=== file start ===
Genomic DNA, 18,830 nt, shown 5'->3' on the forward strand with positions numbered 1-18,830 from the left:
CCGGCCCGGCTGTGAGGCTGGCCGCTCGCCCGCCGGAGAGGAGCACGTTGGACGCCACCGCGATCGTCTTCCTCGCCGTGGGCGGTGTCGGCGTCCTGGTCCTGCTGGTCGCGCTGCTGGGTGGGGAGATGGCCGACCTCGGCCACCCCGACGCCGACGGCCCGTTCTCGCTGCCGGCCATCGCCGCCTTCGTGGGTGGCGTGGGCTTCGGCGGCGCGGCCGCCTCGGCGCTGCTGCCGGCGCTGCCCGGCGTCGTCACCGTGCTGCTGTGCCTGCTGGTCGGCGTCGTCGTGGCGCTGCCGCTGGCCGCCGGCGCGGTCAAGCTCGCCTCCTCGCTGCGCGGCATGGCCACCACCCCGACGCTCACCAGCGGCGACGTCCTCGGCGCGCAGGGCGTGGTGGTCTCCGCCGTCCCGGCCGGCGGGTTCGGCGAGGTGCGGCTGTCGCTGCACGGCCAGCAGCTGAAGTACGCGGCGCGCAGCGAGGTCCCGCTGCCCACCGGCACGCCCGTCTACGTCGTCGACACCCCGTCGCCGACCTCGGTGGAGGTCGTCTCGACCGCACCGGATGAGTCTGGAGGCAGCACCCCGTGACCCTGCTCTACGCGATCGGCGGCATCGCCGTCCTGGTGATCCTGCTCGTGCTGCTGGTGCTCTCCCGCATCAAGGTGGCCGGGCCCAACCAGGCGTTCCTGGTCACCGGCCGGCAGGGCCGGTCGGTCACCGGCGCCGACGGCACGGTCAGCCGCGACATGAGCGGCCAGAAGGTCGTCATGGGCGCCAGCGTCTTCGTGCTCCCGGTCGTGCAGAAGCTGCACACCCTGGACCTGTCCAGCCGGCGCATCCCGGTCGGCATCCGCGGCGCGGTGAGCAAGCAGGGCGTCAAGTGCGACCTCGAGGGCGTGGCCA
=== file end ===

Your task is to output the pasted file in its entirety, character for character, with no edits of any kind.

Genomic DNA, 18,830 nt, shown 5'->3' on the forward strand with positions numbered 1-18,830 from the left:
CCGGCCCGGCTGTGAGGCTGGCCGCTCGCCCGCCGGAGAGGAGCACGTTGGACGCCACCGCGATCGTCTTCCTCGCCGTGGGCGGTGTCGGCGTCCTGGTCCTGCTGGTCGCGCTGCTGGGTGGGGAGATGGCCGACCTCGGCCACCCCGACGCCGACGGCCCGTTCTCGCTGCCGGCCATCGCCGCCTTCGTGGGTGGCGTGGGCTTCGGCGGCGCGGCCGCCTCGGCGCTGCTGCCGGCGCTGCCCGGCGTCGTCACCGTGCTGCTGTGCCTGCTGGTCGGCGTCGTCGTGGCGCTGCCGCTGGCCGCCGGCGCGGTCAAGCTCGCCTCCTCGCTGCGCGGCATGGCCACCACCCCGACGCTCACCAGCGGCGACGTCCTCGGCGCGCAGGGCGTGGTGGTCTCCGCCGTCCCGGCCGGCGGGTTCGGCGAGGTGCGGCTGTCGCTGCACGGCCAGCAGCTGAAGTACGCGGCGCGCAGCGAGGTCCCGCTGCCCACCGGCACGCCCGTCTACGTCGTCGACACCCCGTCGCCGACCTCGGTGGAGGTCGTCTCGACCGCACCGGATGAGTCTGGAGGCAGCACCCCGTGACCCTGCTCTACGCGATCGGCGGCATCGCCGTCCTGGTGATCCTGCTCGTGCTGCTGGTGCTCTCCCGCATCAAGGTGGCCGGGCCCAACCAGGCGTTCCTGGTCACCGGCCGGCAGGGCCGGTCGGTCACCGGCGCCGACGGCACGGTCAGCCGCGACATGAGCGGCCAGAAGGTCGTCATGGGCGCCAGCGTCTTCGTGCTCCCGGTCGTGCAGAAGCTGCACACCCTGGACCTGTCCAGCCGGCGCATCCCGGTCGGCATCCGCGGCGCGGTGAGCAAGCAGGGCGTCAAGTGCGACCTCGAGGGCGTGGCCA